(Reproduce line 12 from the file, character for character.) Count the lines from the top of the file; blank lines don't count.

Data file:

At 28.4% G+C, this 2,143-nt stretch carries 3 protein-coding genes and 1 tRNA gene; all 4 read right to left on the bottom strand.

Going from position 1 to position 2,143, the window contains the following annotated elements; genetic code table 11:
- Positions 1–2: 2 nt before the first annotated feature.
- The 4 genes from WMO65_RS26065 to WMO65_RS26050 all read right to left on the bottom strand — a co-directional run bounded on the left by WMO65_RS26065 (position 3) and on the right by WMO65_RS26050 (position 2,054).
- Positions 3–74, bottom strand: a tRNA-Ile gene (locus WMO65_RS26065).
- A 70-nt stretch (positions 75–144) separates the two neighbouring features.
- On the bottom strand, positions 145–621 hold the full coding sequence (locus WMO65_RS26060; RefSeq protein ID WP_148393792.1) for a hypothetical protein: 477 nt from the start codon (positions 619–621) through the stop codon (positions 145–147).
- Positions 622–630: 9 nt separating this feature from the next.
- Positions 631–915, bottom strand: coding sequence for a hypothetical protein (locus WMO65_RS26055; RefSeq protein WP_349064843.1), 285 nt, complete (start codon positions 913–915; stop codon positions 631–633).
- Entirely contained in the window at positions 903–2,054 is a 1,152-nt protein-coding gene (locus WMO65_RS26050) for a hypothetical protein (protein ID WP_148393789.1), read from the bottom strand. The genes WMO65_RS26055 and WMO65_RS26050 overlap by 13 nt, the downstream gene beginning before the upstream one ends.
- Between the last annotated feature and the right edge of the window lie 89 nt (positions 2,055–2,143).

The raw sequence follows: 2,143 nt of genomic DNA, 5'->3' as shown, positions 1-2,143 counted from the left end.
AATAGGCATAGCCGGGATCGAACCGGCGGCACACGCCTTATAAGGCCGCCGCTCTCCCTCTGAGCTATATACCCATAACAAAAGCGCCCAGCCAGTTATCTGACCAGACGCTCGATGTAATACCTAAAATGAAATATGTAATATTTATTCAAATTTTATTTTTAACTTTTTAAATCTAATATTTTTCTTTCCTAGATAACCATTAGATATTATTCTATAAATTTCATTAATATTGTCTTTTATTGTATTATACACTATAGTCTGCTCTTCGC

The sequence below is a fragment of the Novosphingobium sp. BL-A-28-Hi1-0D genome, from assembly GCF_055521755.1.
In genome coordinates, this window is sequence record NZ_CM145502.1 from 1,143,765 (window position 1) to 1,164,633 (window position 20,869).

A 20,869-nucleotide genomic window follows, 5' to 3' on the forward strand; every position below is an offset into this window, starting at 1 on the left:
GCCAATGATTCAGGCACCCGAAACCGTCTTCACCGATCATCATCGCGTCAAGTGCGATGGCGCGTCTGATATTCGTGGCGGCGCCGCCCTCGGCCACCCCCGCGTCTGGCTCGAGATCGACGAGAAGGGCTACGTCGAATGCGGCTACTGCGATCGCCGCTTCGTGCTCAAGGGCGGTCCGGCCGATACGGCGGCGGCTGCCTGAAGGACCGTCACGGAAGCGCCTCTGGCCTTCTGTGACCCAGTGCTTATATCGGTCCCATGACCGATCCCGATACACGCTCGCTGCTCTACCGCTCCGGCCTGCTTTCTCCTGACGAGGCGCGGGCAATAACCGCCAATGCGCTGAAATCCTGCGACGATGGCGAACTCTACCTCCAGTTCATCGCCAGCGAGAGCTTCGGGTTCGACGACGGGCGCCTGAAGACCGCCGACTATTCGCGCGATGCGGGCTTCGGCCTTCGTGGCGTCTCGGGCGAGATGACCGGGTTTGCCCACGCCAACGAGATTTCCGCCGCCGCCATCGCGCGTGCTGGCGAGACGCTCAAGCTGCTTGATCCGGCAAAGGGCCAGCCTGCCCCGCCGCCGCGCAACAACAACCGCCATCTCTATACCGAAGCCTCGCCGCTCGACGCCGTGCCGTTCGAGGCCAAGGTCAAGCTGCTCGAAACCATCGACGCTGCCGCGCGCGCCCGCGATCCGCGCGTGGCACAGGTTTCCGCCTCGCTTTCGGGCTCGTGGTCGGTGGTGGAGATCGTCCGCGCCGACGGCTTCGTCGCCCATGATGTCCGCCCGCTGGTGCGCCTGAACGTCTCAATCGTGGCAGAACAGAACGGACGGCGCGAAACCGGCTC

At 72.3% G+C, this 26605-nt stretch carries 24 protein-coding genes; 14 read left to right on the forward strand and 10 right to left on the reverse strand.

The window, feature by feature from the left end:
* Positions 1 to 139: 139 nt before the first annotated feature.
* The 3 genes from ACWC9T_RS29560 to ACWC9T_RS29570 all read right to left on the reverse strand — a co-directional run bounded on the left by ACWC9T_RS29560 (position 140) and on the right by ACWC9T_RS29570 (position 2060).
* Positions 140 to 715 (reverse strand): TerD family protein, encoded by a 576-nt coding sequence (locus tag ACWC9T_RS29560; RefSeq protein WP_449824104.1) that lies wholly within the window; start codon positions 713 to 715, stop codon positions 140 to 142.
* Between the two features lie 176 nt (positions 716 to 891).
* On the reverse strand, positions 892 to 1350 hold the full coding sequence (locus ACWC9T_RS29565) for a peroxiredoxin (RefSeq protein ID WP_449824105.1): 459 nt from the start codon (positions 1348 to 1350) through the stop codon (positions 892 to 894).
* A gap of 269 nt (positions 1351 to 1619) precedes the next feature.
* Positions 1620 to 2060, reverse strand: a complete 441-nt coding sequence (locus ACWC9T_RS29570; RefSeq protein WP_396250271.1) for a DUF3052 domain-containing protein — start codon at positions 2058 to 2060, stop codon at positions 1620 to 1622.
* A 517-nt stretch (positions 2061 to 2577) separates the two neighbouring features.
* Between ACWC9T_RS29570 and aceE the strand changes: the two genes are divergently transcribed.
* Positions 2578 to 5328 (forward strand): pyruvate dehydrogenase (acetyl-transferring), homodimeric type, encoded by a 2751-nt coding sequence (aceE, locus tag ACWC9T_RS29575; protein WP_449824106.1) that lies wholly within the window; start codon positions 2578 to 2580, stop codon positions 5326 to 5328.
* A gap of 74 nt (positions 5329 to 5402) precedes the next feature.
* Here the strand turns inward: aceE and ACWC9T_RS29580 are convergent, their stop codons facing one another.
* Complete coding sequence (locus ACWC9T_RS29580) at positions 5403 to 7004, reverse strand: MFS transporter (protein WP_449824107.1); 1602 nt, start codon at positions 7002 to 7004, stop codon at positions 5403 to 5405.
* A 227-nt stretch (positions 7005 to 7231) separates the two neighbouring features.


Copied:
The raw sequence follows: 2,143 nt of genomic DNA, 5'->3' as shown, positions 1-2,143 counted from the left end.